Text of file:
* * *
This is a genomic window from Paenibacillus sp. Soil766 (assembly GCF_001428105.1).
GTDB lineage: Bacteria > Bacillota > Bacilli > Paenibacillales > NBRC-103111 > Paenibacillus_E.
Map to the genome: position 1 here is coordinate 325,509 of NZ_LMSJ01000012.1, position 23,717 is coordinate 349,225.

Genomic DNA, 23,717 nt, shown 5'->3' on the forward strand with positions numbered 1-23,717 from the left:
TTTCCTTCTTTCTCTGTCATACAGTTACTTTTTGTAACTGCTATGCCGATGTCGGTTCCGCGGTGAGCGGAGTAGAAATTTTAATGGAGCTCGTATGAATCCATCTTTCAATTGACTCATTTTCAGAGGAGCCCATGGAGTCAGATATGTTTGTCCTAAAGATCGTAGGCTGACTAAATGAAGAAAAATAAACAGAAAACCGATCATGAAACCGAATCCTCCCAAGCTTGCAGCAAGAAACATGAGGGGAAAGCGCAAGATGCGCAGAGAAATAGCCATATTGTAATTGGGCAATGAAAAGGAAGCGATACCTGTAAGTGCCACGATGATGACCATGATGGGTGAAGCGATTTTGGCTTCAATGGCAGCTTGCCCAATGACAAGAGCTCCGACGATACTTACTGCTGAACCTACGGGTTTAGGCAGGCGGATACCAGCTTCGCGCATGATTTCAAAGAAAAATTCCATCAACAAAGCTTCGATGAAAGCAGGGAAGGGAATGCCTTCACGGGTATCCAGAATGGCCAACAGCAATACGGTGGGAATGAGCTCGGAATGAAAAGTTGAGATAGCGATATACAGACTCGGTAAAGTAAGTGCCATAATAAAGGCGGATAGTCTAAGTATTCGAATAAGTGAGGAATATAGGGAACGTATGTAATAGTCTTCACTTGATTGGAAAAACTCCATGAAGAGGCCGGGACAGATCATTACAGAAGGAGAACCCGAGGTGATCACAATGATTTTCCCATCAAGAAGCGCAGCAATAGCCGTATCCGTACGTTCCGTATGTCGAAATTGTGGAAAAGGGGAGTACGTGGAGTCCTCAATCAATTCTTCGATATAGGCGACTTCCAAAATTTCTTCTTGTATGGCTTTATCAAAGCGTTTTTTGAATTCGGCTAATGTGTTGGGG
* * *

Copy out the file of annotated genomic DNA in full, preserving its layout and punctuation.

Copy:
This is a genomic window from Paenibacillus sp. Soil766 (assembly GCF_001428105.1).
GTDB lineage: Bacteria > Bacillota > Bacilli > Paenibacillales > NBRC-103111 > Paenibacillus_E.
Map to the genome: position 1 here is coordinate 325,509 of NZ_LMSJ01000012.1, position 23,717 is coordinate 349,225.

Genomic DNA, 23,717 nt, shown 5'->3' on the forward strand with positions numbered 1-23,717 from the left:
TTTCCTTCTTTCTCTGTCATACAGTTACTTTTTGTAACTGCTATGCCGATGTCGGTTCCGCGGTGAGCGGAGTAGAAATTTTAATGGAGCTCGTATGAATCCATCTTTCAATTGACTCATTTTCAGAGGAGCCCATGGAGTCAGATATGTTTGTCCTAAAGATCGTAGGCTGACTAAATGAAGAAAAATAAACAGAAAACCGATCATGAAACCGAATCCTCCCAAGCTTGCAGCAAGAAACATGAGGGGAAAGCGCAAGATGCGCAGAGAAATAGCCATATTGTAATTGGGCAATGAAAAGGAAGCGATACCTGTAAGTGCCACGATGATGACCATGATGGGTGAAGCGATTTTGGCTTCAATGGCAGCTTGCCCAATGACAAGAGCTCCGACGATACTTACTGCTGAACCTACGGGTTTAGGCAGGCGGATACCAGCTTCGCGCATGATTTCAAAGAAAAATTCCATCAACAAAGCTTCGATGAAAGCAGGGAAGGGAATGCCTTCACGGGTATCCAGAATGGCCAACAGCAATACGGTGGGAATGAGCTCGGAATGAAAAGTTGAGATAGCGATATACAGACTCGGTAAAGTAAGTGCCATAATAAAGGCGGATAGTCTAAGTATTCGAATAAGTGAGGAATATAGGGAACGTATGTAATAGTCTTCACTTGATTGGAAAAACTCCATGAAGAGGCCGGGACAGATCATTACAGAAGGAGAACCCGAGGTGATCACAATGATTTTCCCATCAAGAAGCGCAGCAATAGCCGTATCCGTACGTTCCGTATGTCGAAATTGTGGAAAAGGGGAGTACGTGGAGTCCTCAATCAATTCTTCGATATAGGCGACTTCCAAAATTTCTTCTTGTATGGCTTTATCAAAGCGTTTTTTGAATTCGGCTAATGTGTTGGGG